Today in History
Today is Sunday, March 9, the 68th day of 2014. There are 297 days left in the year.
On March 9 -
In 1661, Cardinal Jules Mazarin, the chief minister of France, died, leaving King Louis XIV in full control.
In 1796, the future emperor of the French, Napoleon Bonaparte, married Josephine de Beauharnais (boh-ahr-NAY'). (The couple later divorced.)
In 1933, Congress, called into special session by President Franklin D. Roosevelt, began its "hundred days" of enacting New Deal legislation.
In 1945, during World War II, U.S. B-29 bombers launched incendiary bomb attacks against Japan, resulting in an estimated 100,000 deaths.
In 1964, the first Ford Mustang, a Wimbledon White convertible, rolled off the production line in Dearborn, Mich. (Instead of being kept by Ford Motor Co., the car was mistakenly sold to Canadian airline pilot Stanley Tucker, who later agreed to trade it back to Ford in exchange for the one-millionth Mustang.)
In 1977, about a dozen armed Hanafi Muslims invaded three buildings in Washington, D.C., killing one person and taking more than 130 hostages. (The siege ended two days later.)
In 1989, the Senate rejected President George H.W. Bush's nomination of John Tower to be defense secretary by a vote of 53-47. (The next day, Bush tapped Wyoming Rep. Dick Cheney, who went on to win unanimous Senate approval.)
In 1994, the U.N. Human Rights Commission condemned anti-Semitism, putting the world body on record for the first time as opposing discrimination against Jews.
In entertainment history –
On March 9
In 1969, the Smothers Brothers' TV show was canceled by CBS following a controversy over remarks made by Joan Baez. The brothers had refused to censor comments about her husband, who was going to jail for objecting to the draft.
In 1974, Bad Company performed its first concert in England. The band was made up of former members of Free, King Crimson and Mott the Hoople.
Also in 1974, the Grand Ole Opry put on its last Saturday night show at the Ryman Auditorium in Nashville.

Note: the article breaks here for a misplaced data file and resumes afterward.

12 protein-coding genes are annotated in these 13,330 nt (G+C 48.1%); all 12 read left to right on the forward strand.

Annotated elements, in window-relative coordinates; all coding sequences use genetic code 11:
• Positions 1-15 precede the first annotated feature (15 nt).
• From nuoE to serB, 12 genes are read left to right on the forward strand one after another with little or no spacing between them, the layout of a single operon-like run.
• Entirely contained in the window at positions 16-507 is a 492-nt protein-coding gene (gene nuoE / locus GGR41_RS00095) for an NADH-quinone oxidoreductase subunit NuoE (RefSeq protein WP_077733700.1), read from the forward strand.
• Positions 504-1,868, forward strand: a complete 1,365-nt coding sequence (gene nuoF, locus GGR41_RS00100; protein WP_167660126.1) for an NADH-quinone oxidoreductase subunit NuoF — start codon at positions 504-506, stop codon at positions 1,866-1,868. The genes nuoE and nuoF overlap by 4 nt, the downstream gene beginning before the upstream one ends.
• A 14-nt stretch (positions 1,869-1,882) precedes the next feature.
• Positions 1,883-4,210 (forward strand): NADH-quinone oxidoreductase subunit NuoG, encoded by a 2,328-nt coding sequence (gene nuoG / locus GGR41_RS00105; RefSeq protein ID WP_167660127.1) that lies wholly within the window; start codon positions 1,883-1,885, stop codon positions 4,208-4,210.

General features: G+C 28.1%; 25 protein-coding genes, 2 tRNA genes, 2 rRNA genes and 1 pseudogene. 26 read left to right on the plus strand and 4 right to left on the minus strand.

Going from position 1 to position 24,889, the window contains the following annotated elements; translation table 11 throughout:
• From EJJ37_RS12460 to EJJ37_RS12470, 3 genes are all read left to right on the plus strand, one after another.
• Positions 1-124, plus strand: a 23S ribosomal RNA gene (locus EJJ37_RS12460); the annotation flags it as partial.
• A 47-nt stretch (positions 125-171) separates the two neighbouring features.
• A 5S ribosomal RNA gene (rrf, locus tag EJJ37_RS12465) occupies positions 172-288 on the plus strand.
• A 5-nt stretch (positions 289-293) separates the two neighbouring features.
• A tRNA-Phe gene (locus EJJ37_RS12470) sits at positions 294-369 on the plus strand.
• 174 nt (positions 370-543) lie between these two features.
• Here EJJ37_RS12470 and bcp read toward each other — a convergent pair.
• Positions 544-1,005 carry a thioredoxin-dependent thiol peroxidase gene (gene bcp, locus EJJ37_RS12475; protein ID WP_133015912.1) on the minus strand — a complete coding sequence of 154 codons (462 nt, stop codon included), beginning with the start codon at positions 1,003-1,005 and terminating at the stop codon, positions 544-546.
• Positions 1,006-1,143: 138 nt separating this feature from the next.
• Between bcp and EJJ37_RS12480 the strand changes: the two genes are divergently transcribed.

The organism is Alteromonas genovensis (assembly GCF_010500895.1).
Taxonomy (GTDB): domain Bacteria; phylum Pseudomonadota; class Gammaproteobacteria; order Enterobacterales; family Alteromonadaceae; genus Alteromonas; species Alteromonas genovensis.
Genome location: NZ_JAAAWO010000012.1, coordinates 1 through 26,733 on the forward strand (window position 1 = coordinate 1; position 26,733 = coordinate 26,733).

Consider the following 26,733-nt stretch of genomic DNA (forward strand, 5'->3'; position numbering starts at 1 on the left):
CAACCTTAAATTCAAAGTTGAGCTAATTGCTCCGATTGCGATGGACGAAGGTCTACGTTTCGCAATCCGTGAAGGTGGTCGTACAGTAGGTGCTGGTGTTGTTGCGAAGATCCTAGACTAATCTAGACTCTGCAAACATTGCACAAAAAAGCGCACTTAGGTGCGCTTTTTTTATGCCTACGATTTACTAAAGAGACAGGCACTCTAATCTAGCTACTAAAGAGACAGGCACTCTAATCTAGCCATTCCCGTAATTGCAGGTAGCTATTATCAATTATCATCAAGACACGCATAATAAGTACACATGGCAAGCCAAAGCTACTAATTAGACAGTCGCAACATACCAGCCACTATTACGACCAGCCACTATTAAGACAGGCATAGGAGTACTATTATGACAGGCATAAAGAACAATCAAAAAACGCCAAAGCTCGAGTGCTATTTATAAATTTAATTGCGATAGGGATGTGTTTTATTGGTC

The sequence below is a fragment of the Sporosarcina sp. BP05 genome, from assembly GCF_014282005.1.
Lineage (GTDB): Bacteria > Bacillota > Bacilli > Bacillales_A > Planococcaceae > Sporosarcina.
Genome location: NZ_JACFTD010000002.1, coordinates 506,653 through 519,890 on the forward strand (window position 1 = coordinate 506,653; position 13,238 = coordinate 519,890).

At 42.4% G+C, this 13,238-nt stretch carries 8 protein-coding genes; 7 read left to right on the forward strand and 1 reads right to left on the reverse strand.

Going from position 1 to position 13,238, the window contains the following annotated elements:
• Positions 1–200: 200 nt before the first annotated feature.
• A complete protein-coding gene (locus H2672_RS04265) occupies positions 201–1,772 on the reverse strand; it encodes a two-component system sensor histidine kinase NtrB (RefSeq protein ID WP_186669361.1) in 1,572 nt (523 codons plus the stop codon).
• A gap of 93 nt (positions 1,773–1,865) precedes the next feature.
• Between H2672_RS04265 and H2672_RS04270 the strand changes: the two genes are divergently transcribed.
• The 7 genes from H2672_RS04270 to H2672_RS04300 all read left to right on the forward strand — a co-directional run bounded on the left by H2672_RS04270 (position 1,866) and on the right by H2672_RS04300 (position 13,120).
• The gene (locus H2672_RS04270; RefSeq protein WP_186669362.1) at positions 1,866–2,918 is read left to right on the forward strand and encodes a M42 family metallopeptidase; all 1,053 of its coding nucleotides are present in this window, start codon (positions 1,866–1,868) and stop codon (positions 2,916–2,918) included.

In 1976, Who drummer Keith Moon collapsed on stage during a concert in Boston. The incident briefly halted the band's tour.
In 1987, U2 released their album "The Joshua Tree."
In 1993, winners of People's Choice awards included actors Tim Allen, Candice Bergen, Kevin Costner and Whoopi Goldberg. Garth Brooks and Whitney Houston were named favorite male and female musical performers. Alabama won in the favorite musical group category.
In 1995, Scott Amedure a talk-show guest on "The Jenny Jones Show," was shot to death by Jonathan Schmitz, a friend who also appeared on the show. Schmitz had been surprised three days earlier during the taping of the show about secret admirers when Amedure admitted he had a crush on Schmitz. The show never aired.
In 1996, comedian George Burns died at the age of 100.
In 1997, gangsta rapper The Notorious B.I.G. (real name: Christopher Wallace) was killed in a still-unsolved drive-by shooting in Los Angeles; he was 24.
Sheila MacRae of 'Honeymooners' fame dies at 92
ENGLEWOOD, N.J. (AP) -- Sheila MacRae has starred on the Broadway stage and in film. Yet, it's her small-screen role as the tolerant and brassy wife of a Brooklyn bus driver for which she is most remembered.
MacRae, best known for playing Alice Kramden to Jackie Gleason's Ralph in the 1960s re-creation of "The Honeymooners," died Thursday. She was 92.
Her family says the actress died at the Lillian Booth Actors Home in Englewood, N.J.
MacRae replaced Audrey Meadows as Alice Kramden in a later version of "The Honeymooners" from 1966-70 on "The Jackie Gleason Show." She was the last survivor from the `60s Gleason show.
Actress Heather MacRae says her mother referred to herself as "the last Mrs. Kramden."
MacRae suffered from dementia but was otherwise in good health. Her daughter says she had been hospitalized for a minor surgical procedure. Her death came suddenly Thursday night, apparently the result of old age.